We have reviewed a few cases lately where a receiver fails to notify the shipper of problems on arrival in a timely manner. Unfortunately, in these instances, the shipper has not found out about this issue until payment was due. When the shipper contacts the receiver inquiring about payment, they learn that a government inspection (performed in a timely manner) proves the product failed to meet DRC Good Arrival Guidelines. Should the receiver be worried about not notifying the shipper of quality problems in a timely manner?
Yes. There are a couple of circumstances where a receiver should be very worried about failing to communicate problems, including not sharing the results of a government inspection, in a timely manner.
In keeping with Perishable Agricultural Commodities Act (PACA) precedent and DRC’s Trading Standards, to have a fully successful claim, three elements must be proven: (1) that there was a breach of contract by the shipper; (2) that notice of the breach of contract was given to the shipper; (3) proof of damages.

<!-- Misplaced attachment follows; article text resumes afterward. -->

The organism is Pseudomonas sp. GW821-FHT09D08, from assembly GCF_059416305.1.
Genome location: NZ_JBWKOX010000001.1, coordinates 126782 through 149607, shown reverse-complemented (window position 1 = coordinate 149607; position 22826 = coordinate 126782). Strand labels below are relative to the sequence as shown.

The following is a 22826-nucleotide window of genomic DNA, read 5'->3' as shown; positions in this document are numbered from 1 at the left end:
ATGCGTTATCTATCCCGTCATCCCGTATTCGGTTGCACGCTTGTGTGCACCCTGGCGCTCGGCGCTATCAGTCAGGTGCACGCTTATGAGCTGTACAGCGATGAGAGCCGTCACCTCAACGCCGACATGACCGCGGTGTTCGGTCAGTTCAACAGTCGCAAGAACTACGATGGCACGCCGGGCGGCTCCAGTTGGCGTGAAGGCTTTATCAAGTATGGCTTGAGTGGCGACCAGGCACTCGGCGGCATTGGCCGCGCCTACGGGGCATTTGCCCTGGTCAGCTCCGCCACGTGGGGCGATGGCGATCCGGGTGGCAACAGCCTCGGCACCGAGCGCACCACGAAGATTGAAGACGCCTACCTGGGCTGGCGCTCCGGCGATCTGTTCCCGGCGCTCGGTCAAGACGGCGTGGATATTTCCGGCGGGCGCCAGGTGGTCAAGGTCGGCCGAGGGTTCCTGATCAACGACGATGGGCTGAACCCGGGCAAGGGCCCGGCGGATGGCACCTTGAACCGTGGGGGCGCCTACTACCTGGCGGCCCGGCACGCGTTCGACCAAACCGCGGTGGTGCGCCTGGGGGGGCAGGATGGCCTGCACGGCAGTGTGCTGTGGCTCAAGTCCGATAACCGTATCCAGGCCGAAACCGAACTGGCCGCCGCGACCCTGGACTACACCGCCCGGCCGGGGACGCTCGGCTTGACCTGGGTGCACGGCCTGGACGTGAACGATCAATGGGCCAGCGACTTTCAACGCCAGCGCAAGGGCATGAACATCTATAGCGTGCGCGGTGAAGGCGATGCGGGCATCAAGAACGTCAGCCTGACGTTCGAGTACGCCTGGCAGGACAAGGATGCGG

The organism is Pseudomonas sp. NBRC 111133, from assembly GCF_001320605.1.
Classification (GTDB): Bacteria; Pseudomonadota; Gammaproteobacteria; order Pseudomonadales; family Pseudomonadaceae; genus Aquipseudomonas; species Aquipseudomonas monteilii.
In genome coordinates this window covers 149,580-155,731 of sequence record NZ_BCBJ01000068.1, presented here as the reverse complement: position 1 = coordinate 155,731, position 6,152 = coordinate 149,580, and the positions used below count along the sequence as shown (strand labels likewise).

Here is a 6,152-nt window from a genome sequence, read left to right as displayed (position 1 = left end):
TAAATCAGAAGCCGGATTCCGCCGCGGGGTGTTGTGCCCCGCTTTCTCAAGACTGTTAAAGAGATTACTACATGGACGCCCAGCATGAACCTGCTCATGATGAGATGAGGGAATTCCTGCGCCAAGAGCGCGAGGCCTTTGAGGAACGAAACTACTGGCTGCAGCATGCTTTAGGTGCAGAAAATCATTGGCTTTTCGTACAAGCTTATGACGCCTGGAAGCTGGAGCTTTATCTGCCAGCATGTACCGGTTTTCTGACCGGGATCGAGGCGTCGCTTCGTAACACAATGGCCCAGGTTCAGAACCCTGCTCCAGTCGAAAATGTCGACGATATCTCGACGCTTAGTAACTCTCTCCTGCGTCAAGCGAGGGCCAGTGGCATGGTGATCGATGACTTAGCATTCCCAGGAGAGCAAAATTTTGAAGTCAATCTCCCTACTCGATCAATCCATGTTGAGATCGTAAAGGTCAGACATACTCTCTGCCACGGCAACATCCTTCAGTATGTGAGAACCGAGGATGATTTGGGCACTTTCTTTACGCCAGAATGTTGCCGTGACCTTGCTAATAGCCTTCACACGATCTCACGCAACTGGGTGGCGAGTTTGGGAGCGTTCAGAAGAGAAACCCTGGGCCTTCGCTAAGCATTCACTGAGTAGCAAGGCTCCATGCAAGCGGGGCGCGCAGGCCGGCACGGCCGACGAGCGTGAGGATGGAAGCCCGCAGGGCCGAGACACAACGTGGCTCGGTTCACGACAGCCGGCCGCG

Number two is the one that concerns us in this article. DRC and PACA define reasonable time as to not to exceed 24 hours on rail and boat shipments, and 8 hours by truck. In addition, both require that a copy of the government inspection is shared within 24 hours after the inspection report is made accessible to the applicant.
It is quite common for a shipper to have 30 day payment terms yet his supplier (another shipper or a grower) may have ten (10) day payment terms. In this case, if the shipper proceeds to pay the supplier within terms because he was not notified of problems on arrival, the receiver may be responsible for full payment even if they have a timely government inspection proving damages. Finally, we would add, notifying the supplier that the product arrived in deteriorated condition is a common courtesy that fosters long term business relationships.